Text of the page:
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We are about to schedule our interview in Havana and I have a few questions:

1. How reliable is the Cuban mail system to receive the packet? If a Cuban shows up at the embassy, can they pick it up?

2. Does the Petitioner have to come to the interview? How did you other Americans schedule your timing? I want to be with him when he says good bye to his family, but I also want to be there for the interview. If I have to choose one event, I am going to escort him to the U.S. I don't want to have to wait a week or more for the visa as I cannot take off work that long. For those of you that didn't go to the interview, did you have to call in to the embassy? How many of you left with a visa in hand, versus having to wait 1+ weeks?

3. Did the Cuban beneficiary have to bring the I-134 to the interview?

4. Are there computers in the embassy that the beneficiaries can use to review and print the confirmation page of the DS160 that we fill out for them in the U.S.?

5. All of the visa paperwork/process is to adhere to the requirements of the U.S. government. Is there anything a Cuban needs to do to on their side to leave the country? I am nervous that we get through all the U.S. stuff, get to the airport, and for some reason he cannot leave because we needed to fill out a form of some sort! Help?

6. For those of you with your love already by your side, how is the Cuban liking America? I know my fiance will love Los Angeles, but I am curious what he will think of the culture shock.

Thank you all for the help and advice.

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Hi there!!

Cuba it's a totally different "thing" The good part. the embassy knows.
the mail it's not reliable at all. maybe only in Havana. you don't have to be at interview however If you have to choose between the interview and the trip, go to the interview. His trip should be very easy especially if his point of entry is Miami ( there's about 2 millions Cubans in Miami) (I'm one of those) There's not computers at the embassy for public use. he needs to go find out the way to do it. believe me every Cuban knows that they need to ask a friend.
He will need a couple of things from the Cuban authorities but they will tell him at the department of immigration of his community.
About the culture shock... of course any chance it might be a little difficult at the beginning but it's not as hard as it use to be when my family came in the early 60's. besides... Love will find a way :-)
I'm not aware about how's the current situation for the rest of your questions, but around the embassy he will find a group of people that are experts on every situation (that's what they do for a living) and operate from their houses.
Good luck :-))

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Here is a wiki page with some Cuba-specific K-1 information. But make sure to check everything as some of the information may be outdated (page was created in 2013 although some people may have made changes to it since then.)

http://www.visajourney.com/wiki/index.php/Cuba_K1#Frequently_Asked_Questions_Specific_to_Cuba

To answer your questions:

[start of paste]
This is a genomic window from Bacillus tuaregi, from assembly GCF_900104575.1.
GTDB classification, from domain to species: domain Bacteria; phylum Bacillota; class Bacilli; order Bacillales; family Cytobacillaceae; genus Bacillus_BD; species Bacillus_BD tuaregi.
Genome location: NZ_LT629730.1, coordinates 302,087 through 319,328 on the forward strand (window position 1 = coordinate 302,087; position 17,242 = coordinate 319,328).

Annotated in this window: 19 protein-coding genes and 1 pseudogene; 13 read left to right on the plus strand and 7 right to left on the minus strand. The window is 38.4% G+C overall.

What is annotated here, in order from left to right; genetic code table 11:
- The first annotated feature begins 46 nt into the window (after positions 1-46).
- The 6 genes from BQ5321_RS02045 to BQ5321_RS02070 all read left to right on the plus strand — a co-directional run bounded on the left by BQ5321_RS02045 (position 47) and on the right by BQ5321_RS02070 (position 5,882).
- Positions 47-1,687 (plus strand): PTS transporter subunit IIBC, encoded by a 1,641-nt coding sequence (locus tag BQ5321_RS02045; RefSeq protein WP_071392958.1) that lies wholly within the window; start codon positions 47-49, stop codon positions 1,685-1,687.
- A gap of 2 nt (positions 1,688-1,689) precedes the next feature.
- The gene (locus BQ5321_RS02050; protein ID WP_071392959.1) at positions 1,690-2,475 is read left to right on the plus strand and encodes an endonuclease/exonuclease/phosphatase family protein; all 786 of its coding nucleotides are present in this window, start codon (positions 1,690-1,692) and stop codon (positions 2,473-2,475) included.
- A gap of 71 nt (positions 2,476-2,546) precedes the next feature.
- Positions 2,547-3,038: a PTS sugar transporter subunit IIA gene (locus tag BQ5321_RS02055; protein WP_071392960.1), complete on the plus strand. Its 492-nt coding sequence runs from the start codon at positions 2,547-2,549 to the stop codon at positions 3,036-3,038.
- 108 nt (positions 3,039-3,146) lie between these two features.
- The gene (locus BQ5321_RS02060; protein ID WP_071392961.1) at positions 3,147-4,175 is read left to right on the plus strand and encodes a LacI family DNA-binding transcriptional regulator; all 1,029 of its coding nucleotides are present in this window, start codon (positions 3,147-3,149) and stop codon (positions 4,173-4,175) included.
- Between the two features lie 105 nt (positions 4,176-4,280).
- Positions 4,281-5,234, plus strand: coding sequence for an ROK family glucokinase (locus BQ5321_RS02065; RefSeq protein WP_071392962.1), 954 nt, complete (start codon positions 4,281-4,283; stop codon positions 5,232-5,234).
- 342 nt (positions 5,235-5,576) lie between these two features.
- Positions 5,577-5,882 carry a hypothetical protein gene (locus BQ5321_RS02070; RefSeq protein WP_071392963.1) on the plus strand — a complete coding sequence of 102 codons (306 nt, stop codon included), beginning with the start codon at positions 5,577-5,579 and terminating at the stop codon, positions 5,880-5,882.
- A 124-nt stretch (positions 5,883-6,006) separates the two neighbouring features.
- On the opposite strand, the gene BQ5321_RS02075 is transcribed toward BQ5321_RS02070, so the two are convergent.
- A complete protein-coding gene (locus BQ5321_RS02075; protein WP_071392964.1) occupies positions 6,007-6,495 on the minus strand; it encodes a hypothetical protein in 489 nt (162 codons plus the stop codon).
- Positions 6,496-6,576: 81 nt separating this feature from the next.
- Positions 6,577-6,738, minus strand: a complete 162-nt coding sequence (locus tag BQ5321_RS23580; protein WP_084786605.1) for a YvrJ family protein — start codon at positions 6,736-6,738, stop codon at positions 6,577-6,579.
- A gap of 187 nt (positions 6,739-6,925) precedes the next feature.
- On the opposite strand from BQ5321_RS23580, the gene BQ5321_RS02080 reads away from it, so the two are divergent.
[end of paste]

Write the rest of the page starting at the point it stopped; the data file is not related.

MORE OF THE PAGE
1. Mail is unreliable in Cuba. Your fiancé can make an appointment to pick up the packet by calling US Embassy there.

2. Like the person before said, if you have the choice of being there for the interview or escorting your fiancé to the US, GO TO THE INTERVIEW. While it is not mandatory that you be there, it helps a lot especially if there is even the slightest possibility that they might think your relationship is not valid (length of relationship, big age difference, have only met each other in person a couple of times, etc...) Also, they do not issue visas immediately. It can take a week or even longer for the visa to be ready. Many here have had to go through administrative processing, which can take months to clear.

3. Yes, the Cuban beneficiary has to bring the I-134 to the interview. The wiki page lists everything you will need for the interview-- although again, double check to make sure the list is still current.

4. I do not know.

5. I do not know as the process has changed since my now husband left. But yes, he should check with his local immigration office to find out. Also, depending on his profession, he may need to ask permission to leave his job (like if he were a doctor.)

6. Everyone's experience is different. But I can tell you that the first year can be difficult, especially if he does not know the language. Also know that he will not be able to work for the first 6 months or more depending on when you marry and file for AOS + AP/EAD combo card.

Good luck!


N-400

06/18/2016 Mailed N-400 application

06/21/2016 NOA

07/22/2016 Biometrics

08/26/2016 In line for interview

10/24/2016 Interview (approved)

11/16/2016 Oath ceremony

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Thank you all so much!!! I did learn there is an IRC at the embassy where you can make appointments to use their computers!

My fiancé was saying he prefers that I come to bring him to the U.S. and help him through the "goodbyes" and navigating through the airport. I'm just so torn because it's difficult to get flights to and from Cuba, and given the embargo it's not easy to travel there. Plus I live in LA, so there's a lot of money and time spent even just getting to Miami.

So for those of you who say to go to the interview, do you recommend I just meet him in he Miami airport? I'm so stressed about this decision!!!! Thank you all for being my sounding board.

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Inlovewithacuban-

I am in the same boat as you. I am torn between interview and departure. I am going for the departure because he doesn't speak english and I am afraid he will need the guidance through the whole process and I need to think about all the things he will be bringing with him so I will take luggage.

I chose not to go to the interview for a few reasons- some from speaking with other people on here.. They feel if they didn't go to the interview their visa would have A - been approved and B - not been put into AP for 2-3 months.